Crikey! How UQ crocodile researchers are helping to keep us – and them – safe

21 September 2021

Eighteen years ago, along the isolated rivers of Far North Queensland, UQ researcher Professor Craig Franklin was studying freshwater crocodiles with a colleague when they bumped into Australia’s 'Crocodile Hunter’, Steve Irwin. 

What followed was a longstanding research partnership between UQ and Australia Zoo. The partnership continues today, combining UQ’s research expertise with the croc-capturing skills of the Australia Zoo team.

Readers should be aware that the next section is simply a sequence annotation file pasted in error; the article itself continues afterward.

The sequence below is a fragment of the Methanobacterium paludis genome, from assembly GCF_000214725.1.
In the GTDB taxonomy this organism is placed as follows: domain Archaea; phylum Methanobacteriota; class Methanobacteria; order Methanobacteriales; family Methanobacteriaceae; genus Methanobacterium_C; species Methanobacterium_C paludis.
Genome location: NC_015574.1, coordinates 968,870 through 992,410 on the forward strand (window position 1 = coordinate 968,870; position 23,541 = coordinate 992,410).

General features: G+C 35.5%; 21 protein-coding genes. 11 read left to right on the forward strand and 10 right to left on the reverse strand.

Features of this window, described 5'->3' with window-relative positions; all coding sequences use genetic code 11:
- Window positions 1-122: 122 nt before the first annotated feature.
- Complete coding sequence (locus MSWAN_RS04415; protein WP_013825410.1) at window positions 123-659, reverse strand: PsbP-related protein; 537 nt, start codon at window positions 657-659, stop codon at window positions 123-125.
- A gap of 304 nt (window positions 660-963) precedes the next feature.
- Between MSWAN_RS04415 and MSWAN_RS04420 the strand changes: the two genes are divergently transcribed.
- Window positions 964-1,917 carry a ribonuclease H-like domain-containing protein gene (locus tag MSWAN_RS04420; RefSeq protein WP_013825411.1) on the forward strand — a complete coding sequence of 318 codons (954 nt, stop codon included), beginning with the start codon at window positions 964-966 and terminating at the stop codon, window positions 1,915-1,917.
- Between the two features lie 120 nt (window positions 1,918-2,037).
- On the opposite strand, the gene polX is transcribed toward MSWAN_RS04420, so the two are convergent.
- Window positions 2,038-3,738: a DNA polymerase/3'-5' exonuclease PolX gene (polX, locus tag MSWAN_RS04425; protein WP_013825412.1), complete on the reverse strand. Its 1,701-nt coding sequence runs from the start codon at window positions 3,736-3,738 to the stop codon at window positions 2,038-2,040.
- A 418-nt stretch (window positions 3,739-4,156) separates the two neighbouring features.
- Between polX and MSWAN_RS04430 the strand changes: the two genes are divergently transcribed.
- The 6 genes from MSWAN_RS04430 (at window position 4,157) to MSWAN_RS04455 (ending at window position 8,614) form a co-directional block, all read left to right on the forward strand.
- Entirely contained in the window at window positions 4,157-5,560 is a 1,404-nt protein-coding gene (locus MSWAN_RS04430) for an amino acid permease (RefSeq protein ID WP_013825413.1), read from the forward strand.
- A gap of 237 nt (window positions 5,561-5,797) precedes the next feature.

Together, they’re working to better understand the mysterious lives of crocodiles.

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Each year, the teams head to the remote Wenlock River, in the Steve Irwin Wildlife Reserve in the Cape York Peninsula, to capture and track estuarine crocodiles ('salties').

They attach devices to follow their movements for up to 10 years. The work is providing new learnings about how crocodiles exist in and interact with their environment, helping to keep us – and them – safe.

In 2007, UQ posthumously awarded Steve Irwin an adjunct professorship, and in 2015, awarded Terri Irwin AM a Doctor of Science honoris causa to recognise their enormous contributions and leadership in wildlife research and conservation.

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